Environmental Communication: Research Into Practice
An online course offered by the International Environmental Communication Association
This course explores how the most relevant research and theory from communication, psychology, sociology, and political science can be used to improve the practice of science, sustainability and environmental communication. Participants get an overview of the field as we examine how language, images, narratives, values, frames and media come together in advocacy and social marketing campaigns, and other forms of public participation for environmental protection. We consider how communication is used to accomplish practical goals, as well as how it affects people's beliefs about nature and environmental affairs. To do this we use readings, examples, cases, recorded lectures, discussions, and the insights of leaders in the field. Participants have the opportunity to work on communication projects that are relevant to their specific interests.
Who is the course for?
This course will be relevant to the following participants:
- Environmental communication practitioners who want to brush up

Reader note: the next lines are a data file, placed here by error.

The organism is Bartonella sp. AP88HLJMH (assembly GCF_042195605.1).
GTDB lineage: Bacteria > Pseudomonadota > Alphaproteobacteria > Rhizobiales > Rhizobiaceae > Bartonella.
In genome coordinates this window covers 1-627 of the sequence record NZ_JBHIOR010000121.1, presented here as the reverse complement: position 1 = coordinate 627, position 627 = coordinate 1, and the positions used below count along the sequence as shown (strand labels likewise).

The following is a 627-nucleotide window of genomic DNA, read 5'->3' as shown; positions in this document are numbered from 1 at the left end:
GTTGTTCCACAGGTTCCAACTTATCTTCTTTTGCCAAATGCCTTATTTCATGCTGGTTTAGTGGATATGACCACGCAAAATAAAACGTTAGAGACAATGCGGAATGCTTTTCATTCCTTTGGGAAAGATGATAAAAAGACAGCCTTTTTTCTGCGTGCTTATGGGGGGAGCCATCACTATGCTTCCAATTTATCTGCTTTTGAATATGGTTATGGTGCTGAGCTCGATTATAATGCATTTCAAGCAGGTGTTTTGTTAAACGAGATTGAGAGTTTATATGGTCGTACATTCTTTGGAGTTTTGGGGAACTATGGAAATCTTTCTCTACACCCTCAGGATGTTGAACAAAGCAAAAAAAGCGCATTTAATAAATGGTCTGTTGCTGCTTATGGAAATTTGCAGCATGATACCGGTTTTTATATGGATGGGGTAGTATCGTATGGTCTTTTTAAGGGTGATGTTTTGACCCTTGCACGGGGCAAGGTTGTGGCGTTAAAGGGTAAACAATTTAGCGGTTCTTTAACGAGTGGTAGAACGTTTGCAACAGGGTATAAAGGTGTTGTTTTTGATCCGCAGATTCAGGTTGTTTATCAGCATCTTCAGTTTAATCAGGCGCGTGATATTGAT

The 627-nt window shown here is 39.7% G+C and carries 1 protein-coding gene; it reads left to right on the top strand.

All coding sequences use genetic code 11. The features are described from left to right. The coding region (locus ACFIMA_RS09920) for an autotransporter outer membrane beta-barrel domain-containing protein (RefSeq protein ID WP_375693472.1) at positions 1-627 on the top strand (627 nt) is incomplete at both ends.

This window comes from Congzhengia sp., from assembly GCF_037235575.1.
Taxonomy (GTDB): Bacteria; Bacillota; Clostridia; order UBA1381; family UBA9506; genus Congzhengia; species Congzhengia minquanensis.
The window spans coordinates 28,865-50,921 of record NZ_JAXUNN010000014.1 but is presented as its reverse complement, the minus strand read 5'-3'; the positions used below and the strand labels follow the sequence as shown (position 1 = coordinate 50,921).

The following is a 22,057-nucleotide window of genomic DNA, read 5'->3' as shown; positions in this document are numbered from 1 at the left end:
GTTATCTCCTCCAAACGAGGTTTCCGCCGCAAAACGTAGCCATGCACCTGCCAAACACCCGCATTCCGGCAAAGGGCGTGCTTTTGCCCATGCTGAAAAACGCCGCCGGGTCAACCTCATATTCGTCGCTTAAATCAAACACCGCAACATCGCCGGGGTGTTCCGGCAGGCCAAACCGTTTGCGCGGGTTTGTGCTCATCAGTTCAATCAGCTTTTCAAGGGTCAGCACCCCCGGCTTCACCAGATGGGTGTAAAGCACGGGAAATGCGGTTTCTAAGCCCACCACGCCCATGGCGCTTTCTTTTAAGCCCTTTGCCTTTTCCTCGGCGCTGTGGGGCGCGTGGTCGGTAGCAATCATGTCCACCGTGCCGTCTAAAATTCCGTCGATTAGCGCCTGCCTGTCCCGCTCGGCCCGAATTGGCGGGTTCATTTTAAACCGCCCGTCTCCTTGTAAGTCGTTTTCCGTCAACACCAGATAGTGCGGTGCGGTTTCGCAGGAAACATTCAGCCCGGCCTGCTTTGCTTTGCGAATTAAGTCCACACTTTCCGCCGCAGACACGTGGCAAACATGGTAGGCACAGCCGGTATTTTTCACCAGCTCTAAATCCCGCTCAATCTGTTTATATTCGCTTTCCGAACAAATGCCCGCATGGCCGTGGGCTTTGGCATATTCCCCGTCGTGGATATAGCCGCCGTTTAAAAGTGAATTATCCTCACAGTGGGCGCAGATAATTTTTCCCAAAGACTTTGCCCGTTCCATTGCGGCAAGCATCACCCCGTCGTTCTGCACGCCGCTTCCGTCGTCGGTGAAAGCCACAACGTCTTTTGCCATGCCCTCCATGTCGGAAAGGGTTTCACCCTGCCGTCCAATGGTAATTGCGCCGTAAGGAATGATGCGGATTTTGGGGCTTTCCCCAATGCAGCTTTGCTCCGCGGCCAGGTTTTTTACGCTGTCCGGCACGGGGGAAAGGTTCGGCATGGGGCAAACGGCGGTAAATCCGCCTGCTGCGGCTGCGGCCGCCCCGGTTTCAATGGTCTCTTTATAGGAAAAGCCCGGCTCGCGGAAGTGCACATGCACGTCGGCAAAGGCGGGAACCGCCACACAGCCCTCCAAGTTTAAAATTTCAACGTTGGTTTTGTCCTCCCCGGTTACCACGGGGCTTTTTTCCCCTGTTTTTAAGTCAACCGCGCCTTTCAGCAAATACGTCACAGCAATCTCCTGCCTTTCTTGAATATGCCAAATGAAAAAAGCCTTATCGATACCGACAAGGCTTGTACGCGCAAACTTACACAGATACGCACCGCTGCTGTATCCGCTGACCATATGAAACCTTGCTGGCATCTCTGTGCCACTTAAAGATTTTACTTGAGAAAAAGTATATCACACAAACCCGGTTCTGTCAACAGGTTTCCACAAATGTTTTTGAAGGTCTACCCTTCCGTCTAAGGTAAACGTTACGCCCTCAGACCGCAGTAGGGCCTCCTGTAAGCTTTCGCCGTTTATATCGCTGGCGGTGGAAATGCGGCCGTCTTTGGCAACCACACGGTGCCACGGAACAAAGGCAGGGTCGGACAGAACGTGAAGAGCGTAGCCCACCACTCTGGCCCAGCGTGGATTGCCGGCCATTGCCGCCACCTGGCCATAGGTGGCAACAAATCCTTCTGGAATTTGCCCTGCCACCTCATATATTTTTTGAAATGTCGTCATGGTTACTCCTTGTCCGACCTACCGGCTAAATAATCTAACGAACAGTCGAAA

- Environmental policy & science professionals who want to improve their communication
- Students (graduate or senior undergraduate) in communication, environmental studies and sciences, or other fields who don’t have access to such a course at their school
- Concerned citizens who want to become more involved in advocacy and public participation in environmental affairs
Course participants come from all over the world.
We will do our best to tailor the course to the needs of participants. We pledge to make this an accessible and memorable learning experience.
What does the course cover?
The course serves two main functions:
- To introduce and scope out the main facets of the field of environmental communication.
- To direct participants towards good practices in environmental communication campaigns, etc.
It is important to understand that the course emphasizes learning from research and theory in order to better inform campaign interventions. We do not get into high level theoretical debates, but some of the readings are theoretical.
The course covers the following topics, subject to slight alterations:
- Understanding the field of environmental and sustainability communication
- Environmental discourses - the ways people talk about environmental affairs
- Constructing nature and environmental affairs
- Psychology and the environmental communication mix
- Language and metaphors
- Message framing
- Narratives - environmental stories
- Values in environmental communication messages